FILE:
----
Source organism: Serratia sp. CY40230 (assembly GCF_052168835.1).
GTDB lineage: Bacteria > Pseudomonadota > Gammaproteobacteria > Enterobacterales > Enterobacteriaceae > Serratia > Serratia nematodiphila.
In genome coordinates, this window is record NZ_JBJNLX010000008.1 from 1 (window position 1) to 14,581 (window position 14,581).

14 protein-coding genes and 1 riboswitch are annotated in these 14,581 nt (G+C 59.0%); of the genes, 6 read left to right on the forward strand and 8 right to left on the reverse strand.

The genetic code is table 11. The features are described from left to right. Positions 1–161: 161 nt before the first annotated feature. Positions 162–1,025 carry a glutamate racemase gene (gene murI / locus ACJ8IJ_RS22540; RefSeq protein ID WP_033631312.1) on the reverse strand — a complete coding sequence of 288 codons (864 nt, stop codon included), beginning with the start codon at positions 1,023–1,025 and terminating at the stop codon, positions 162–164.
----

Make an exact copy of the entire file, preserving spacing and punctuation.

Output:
Source organism: Serratia sp. CY40230 (assembly GCF_052168835.1).
GTDB lineage: Bacteria > Pseudomonadota > Gammaproteobacteria > Enterobacterales > Enterobacteriaceae > Serratia > Serratia nematodiphila.
In genome coordinates, this window is record NZ_JBJNLX010000008.1 from 1 (window position 1) to 14,581 (window position 14,581).

14 protein-coding genes and 1 riboswitch are annotated in these 14,581 nt (G+C 59.0%); of the genes, 6 read left to right on the forward strand and 8 right to left on the reverse strand.

The genetic code is table 11. The features are described from left to right. Positions 1–161: 161 nt before the first annotated feature. Positions 162–1,025 carry a glutamate racemase gene (gene murI / locus ACJ8IJ_RS22540; RefSeq protein ID WP_033631312.1) on the reverse strand — a complete coding sequence of 288 codons (864 nt, stop codon included), beginning with the start codon at positions 1,023–1,025 and terminating at the stop codon, positions 162–164.